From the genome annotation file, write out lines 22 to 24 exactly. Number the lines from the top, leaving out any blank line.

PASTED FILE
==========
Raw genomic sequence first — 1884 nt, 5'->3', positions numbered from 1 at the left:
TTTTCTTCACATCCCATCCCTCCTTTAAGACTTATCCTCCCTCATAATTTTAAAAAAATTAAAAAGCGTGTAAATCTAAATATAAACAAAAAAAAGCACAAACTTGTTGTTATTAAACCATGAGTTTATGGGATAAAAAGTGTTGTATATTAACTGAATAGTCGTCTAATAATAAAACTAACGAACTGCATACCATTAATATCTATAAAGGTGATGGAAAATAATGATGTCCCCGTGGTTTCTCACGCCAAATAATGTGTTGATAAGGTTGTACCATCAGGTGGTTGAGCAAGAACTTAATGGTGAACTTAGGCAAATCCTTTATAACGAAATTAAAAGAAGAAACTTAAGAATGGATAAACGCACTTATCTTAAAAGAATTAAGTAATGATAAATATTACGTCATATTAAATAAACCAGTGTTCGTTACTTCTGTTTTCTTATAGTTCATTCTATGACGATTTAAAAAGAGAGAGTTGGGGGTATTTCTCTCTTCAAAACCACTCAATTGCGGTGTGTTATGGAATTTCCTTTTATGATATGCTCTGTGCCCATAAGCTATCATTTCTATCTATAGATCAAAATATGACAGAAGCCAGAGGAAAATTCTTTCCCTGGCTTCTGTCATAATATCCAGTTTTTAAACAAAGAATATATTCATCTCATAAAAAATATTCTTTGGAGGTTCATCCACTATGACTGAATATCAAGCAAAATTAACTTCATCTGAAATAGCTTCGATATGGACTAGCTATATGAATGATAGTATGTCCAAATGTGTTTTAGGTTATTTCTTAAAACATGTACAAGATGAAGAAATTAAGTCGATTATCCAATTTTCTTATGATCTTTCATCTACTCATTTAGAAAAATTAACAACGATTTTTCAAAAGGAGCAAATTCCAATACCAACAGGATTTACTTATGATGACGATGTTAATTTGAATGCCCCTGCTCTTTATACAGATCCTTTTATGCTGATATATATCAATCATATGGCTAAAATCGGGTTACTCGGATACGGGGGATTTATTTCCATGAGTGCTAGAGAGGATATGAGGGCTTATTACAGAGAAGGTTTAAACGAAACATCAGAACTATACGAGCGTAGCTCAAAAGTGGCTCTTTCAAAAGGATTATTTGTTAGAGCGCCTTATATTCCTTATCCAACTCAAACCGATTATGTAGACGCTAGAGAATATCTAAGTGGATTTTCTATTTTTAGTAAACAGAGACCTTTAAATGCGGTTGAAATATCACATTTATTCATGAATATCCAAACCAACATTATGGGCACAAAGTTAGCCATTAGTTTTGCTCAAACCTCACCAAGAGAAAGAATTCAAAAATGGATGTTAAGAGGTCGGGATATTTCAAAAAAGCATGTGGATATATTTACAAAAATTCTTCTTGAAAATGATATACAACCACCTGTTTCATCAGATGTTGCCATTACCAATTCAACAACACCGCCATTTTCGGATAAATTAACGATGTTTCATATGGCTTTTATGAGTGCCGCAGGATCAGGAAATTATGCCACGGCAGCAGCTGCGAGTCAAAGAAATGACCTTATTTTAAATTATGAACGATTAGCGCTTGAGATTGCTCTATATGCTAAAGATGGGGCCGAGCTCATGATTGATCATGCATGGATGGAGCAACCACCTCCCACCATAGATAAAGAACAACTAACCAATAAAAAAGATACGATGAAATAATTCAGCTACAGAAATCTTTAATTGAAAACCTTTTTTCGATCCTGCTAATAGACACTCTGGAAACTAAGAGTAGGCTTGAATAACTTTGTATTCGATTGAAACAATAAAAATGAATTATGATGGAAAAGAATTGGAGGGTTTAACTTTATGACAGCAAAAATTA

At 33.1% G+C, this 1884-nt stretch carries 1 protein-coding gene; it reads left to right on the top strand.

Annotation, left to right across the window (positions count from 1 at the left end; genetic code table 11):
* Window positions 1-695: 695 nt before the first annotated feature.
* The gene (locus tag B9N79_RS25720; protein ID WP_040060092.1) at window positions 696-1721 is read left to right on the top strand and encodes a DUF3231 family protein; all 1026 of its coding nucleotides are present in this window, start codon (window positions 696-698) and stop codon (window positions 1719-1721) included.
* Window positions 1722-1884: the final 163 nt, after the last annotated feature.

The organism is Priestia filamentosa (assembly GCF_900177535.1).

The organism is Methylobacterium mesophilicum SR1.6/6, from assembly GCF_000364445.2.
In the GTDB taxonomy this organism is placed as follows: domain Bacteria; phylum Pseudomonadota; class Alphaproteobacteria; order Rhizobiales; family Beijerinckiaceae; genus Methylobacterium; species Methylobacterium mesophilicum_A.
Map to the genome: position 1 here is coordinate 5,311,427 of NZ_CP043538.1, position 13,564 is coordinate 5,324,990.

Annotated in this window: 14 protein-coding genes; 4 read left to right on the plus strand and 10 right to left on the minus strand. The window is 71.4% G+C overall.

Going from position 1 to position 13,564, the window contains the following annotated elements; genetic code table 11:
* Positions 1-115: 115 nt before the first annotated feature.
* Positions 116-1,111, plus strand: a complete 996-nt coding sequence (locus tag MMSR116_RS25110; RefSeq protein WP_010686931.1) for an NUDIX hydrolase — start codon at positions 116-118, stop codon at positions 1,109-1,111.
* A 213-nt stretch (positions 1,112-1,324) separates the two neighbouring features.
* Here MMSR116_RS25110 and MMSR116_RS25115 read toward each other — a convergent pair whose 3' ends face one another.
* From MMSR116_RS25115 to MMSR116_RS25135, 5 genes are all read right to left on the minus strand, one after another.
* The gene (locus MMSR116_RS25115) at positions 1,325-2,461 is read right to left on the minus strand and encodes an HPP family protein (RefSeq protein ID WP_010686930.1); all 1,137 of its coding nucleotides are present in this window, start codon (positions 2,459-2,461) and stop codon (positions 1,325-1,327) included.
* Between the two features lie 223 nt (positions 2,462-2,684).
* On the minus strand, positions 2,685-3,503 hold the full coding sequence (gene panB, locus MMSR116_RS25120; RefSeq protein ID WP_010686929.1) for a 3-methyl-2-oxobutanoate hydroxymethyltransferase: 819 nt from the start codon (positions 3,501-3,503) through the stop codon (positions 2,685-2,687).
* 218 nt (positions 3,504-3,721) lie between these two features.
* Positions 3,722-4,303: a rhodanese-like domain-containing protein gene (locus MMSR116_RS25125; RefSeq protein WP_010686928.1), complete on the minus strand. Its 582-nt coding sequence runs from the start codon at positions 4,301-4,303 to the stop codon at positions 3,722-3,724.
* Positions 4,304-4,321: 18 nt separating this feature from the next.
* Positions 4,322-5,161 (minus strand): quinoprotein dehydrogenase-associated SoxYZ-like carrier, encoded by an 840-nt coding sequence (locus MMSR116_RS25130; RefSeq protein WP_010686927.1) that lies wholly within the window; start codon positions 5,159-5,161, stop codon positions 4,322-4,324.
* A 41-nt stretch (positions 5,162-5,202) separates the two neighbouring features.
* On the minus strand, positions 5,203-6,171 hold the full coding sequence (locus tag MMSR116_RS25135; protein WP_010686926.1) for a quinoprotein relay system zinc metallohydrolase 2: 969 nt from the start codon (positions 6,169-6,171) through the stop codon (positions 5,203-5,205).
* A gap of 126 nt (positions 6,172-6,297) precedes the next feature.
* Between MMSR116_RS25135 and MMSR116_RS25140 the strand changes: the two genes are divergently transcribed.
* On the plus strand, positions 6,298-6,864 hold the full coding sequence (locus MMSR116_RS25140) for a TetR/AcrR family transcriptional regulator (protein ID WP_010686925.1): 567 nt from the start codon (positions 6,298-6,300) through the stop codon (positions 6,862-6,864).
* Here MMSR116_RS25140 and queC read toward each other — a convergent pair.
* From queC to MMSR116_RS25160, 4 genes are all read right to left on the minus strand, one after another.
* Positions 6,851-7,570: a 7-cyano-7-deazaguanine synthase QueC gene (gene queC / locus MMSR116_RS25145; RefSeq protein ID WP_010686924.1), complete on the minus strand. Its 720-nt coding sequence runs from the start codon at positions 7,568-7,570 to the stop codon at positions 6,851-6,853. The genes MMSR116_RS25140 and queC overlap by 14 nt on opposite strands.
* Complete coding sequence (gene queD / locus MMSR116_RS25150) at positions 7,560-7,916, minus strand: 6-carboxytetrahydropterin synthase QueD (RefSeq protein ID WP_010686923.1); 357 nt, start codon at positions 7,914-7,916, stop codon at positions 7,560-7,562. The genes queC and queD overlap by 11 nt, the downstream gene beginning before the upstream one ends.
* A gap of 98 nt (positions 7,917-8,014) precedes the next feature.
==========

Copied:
* 218 nt (positions 3,504-3,721) lie between these two features.
* Positions 3,722-4,303: a rhodanese-like domain-containing protein gene (locus MMSR116_RS25125; RefSeq protein WP_010686928.1), complete on the minus strand. Its 582-nt coding sequence runs from the start codon at positions 4,301-4,303 to the stop codon at positions 3,722-3,724.
* Positions 4,304-4,321: 18 nt separating this feature from the next.